When there’s a beautiful sparkly rock on your finger and everyone is cooing over your new status as a fiancée, it’s very easy to stifle the small but insistent doubts that keep whispering in your ear. After all, you’ve been “chosen” by someone. You’re welcomed into this strange club where everyone smiles at you and thrills in the happiness they assume you’re feeling, and it can be easy to get swept up in that current.
When I became engaged, my brain kept assuring me this was what I wanted, but my body was crying out in a million ways that marrying myself to this man would be a mistake. For months, I was locked in a painful stalemate between my body, my mind, and my heart. The man I was engaged to was offering me a deep and special love. It came from an honest and vulnerable place in his heart. I have no doubt that our love for each other was real and good. Because of this, I brushed off reservations that pestered me.
I thought that if you love each other enough, you can make it work. To willingly walk away from love seemed utterly foolish. But for some reason, the alchemy of the two of us together did something strange to my being. My joy fizzled and hummed at a dangerously low vibration. Despite the affection between us, I felt small and sad and confused in our relationship.
I desperately tried to work through these feelings, to share them with him, to get support, to get answers. I read books and articles about how “doubt doesn’t always mean don’t” and how fears and worries and sadness during engagement are normal. Being engaged can cause a complex array of emotions to reveal themselves even when you are sure of the relationship. But as much as I tried to wrestle with these ideas and reconcile my fears, that small voice begging me to end it never went away. In secret, I read articles about ending engagements. I struggled with guilt and felt paralyzed by uncertainty.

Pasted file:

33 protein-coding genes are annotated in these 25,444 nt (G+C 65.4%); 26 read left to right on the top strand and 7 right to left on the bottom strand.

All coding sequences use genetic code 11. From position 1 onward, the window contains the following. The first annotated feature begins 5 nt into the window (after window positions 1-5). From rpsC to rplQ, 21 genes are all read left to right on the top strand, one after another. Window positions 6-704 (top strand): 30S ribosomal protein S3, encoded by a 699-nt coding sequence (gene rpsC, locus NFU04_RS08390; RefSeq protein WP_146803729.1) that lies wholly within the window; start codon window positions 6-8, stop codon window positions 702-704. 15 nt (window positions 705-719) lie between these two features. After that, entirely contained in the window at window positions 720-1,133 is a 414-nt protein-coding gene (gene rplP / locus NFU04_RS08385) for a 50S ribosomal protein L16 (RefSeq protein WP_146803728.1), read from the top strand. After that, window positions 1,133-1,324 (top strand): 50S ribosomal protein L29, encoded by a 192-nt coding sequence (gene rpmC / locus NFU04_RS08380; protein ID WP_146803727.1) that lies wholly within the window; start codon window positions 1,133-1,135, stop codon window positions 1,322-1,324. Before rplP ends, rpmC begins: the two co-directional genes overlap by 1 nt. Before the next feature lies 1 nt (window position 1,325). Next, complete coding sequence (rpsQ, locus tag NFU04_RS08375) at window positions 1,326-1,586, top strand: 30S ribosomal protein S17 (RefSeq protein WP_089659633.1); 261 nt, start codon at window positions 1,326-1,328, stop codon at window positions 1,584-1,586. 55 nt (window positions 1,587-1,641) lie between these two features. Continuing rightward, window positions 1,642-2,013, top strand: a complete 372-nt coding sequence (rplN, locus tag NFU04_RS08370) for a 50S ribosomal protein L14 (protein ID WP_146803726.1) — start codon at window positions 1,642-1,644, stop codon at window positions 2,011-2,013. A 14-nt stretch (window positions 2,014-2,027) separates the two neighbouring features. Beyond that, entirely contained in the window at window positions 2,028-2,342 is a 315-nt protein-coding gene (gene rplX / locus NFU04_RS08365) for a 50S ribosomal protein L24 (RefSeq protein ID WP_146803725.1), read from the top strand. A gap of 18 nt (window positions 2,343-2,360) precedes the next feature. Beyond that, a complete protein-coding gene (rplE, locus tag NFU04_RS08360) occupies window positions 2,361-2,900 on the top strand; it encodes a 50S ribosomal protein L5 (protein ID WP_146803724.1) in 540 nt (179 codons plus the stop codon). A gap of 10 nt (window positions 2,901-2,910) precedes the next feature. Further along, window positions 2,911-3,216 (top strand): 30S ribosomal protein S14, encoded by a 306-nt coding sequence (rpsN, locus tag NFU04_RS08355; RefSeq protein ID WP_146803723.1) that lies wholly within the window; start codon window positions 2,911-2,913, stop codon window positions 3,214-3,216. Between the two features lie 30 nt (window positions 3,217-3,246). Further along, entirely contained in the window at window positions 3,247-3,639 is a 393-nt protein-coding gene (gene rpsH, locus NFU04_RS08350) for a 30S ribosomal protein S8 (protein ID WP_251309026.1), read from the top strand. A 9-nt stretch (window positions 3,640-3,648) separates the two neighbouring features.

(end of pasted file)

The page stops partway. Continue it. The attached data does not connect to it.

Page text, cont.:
Relationships take patience and communication and intention, but I was barely getting enough energy from the relationship to help me get through those times of trial. I felt minimized in ways that were hard to put into words. My hair was falling out, my skin was a wreck, and I was often plagued with stomachaches. It was easy to blame it on the stress of wedding planning, which certainly didn’t help, but it was so much more than that. I was losing myself in a terrifying way. I couldn’t shake the feeling that I was emptying myself out, that I was dying inside, that I was withering away into a fraction of the person I knew I could be.
One day, for no particular reason, a few things happened that finally hit the tipping point. They weren’t profound moments, but my energy was so depleted at that point from the internal struggle that something broke in my body, and my head and my heart finally got the same message. The stalemate ended and every last bit of energy, strength, and courage in me rushed to do what needed to be done. I found the words to end it. I found the strength to pack up my things and leave. I found the bravery to break the heart of someone I dearly loved.
In the end, I came to the conclusion that we were deeply incompatible in a way that drained me dry. And it can be hard to give that as a reason to people when they ask why, because it doesn’t feel concrete enough. But that gut feeling is something I’m trying to listen to more.
I have cried a lot since my broken engagement. For the loss of love, yes, but also in mourning for the parts of myself that I stifled, silenced, and diminished along the way. There are tears of deep sadness, but also infinite grace and tremendous relief. For me, the right relationship will be expanding, life-giving, and energizing at its core (even on the days when it’s not these things). I may yet find someone with whom I can create this kind of relationship. Until then, I will be reclaiming the parts of myself that I lost, brushing them off, loving them, whispering kindness to them, and polishing them until they shine.